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A Lot or a Little?
What you will—and won't—find in this movie.
Depicts corrupt, real-life systems that allow an innocent man to be locked up for life. Also depicts the brave and unflagging efforts of a few good people to stand up against difficult odds.
Positive Role Models
Journalist Victor Malarek (based on a real person) and Daniel Léger (based on the real-life Alain Olivier) could both be considered role models in some ways, as flawed as they are. Victor often puts his work ahead of his family, but does learn his lesson by the end. He can also be pushy and threatening, but his efforts do save a life. Daniel is a drug addict who tries to get clean but falls off the wagon several times -- but his efforts to continue fighting also result in his freedom. By the end, he has embraced spirituality (Zen Buddhism) and (according to end titles) never touched heroin again. Female characters are thinly drawn, largely lack agency.
Violence & Scariness
Guns and shooting. Bloody dead body in street. Prison fighting, punching, stabbing, bloody wounds. One character slices another's face, with blood. Woman attacked in her home, windows smashed. Car crash. Stealing gas for motorcycle.
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Sex, Romance & Nudity
Kissing. One character straddles another. Sexy dancing. Brief objectification of a woman. Brief lewd doodling.
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Frequent strong language includes uses of "f--k," "motherf----r," "s--t," "bulls--t," "a--hole," "t-ts," the "N" word and other racist slurs, "ass," "hell," "d--k," "pr--k," and "porn."
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Drinking, Drugs & Smoking
Drugs are a major part of the story. Drug smuggling and dealing. Drug use, mostly smoking heroin/blends of heroin. Drugs (mainly heroin) and drug paraphernalia shown. Social drinking. Cigarette smoking.
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Parents Need to Know
Parents need to know that Most Wanted is a crime drama based on real events. It tells the story of a Canadian man who's set up by crooked police to look like a drug lord. He's imprisoned in Thailand while a journalist fights to get him out. Drug dealing and drug use are major parts of the story: Drugs are shown and used, drug paraphernalia is shown, and a character is said to be an addict. There's also cigarette smoking and social drinking. Violent content includes guns and shooting, blood, dead bodies, fighting, stabbing, a car crash, and a woman and child in peril (their home is attacked, windows smashed). Language is very strong, with frequent use of "f--k," "s--t," and more. A couple kisses, with the man briefly straddling the woman. Three characters dance in a sexy way, and there's brief objectification of a woman. Josh Hartnett and Antoine Olivier Pilon co-star. Though it's long and a bit messy, the movie has an interesting structure and characters, and it's recommended for mature viewers. To stay in the loop on more movies like this, you can sign up for weekly Family Movie Night emails.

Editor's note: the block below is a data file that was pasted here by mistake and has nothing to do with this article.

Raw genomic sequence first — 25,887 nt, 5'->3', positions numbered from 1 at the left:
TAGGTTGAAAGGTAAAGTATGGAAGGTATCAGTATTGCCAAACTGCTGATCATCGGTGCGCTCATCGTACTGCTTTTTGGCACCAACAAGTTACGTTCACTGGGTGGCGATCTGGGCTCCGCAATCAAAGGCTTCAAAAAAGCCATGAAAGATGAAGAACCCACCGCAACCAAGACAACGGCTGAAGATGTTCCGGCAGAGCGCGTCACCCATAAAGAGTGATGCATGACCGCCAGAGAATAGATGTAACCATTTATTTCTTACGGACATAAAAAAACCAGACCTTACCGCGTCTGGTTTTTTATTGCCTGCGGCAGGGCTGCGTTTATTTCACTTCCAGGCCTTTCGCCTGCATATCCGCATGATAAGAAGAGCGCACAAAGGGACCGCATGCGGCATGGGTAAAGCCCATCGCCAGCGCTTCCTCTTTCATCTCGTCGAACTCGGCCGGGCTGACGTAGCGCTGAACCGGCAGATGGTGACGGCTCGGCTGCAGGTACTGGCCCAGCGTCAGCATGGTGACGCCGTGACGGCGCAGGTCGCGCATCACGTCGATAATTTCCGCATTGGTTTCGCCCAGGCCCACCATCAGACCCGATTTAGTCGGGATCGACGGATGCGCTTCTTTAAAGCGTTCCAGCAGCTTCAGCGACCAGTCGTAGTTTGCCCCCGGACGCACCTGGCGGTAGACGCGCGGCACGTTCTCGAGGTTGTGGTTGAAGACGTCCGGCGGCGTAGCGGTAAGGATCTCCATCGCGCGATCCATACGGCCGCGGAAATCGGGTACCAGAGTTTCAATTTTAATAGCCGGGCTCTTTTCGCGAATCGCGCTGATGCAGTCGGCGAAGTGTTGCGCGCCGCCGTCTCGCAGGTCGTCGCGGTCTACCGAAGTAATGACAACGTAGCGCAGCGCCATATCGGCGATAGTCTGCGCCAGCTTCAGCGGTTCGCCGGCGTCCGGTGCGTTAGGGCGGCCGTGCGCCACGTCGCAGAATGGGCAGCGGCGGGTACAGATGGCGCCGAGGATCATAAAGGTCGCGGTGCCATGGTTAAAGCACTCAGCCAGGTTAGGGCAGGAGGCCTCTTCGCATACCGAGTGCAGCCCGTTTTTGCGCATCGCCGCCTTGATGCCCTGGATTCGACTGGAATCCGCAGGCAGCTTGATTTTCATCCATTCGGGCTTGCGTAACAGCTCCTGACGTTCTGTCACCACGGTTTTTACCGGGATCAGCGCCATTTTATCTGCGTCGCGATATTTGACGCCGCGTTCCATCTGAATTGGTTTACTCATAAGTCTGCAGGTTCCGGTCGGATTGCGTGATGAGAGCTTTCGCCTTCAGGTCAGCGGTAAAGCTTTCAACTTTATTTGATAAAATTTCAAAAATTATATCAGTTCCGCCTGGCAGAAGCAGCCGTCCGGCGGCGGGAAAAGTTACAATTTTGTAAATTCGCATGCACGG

Is It Any Good?
Messy and overlong, this based-on-a-true-story crime drama still has an innovative structure and crisp, colorful performances that grab you, even as you feel enraged by its cruelty and corruption. With Most Wanted, writer-director Daniel Roby has figured out a creative way to tell the story from various ends, all meeting in the middle with a satisfying snap. This way, a variety of characters end up feeling more human -- they drive the story rather than being driven by it. Pilon is terrific, at first coming across as past redemption but eventually developing fears and hopes that make him appealing.
Gaffigan adds dark humor to his nasty, deceitful character, and McHattie is as grizzled as they come, broken by the fact that he's been overlooked for a much needed promotion. Hartnett swaggers across the screen with his long, flowing hair, but he too becomes likable thanks to his connection to his wife. Unfortunately, Crew has little to do other than wait for her husband and worry, and the only other major female character, played by Rose-Marie Perreault, disappears before she can leave much of a mark. Roby relies on irritating, wobbly hand-held camerawork for much of the movie, and it does occasionally betray a bit of self-importance and bloat, but overall Most Wanted works thanks to its focus and its life energy.
Did we miss something on diversity?
Research shows a connection between kids' healthy self-esteem and positive portrayals in media. That's why we've added a new "Diverse Representations" section to our reviews that will be rolling out on an ongoing basis. You can help us help kids by suggesting a diversity update.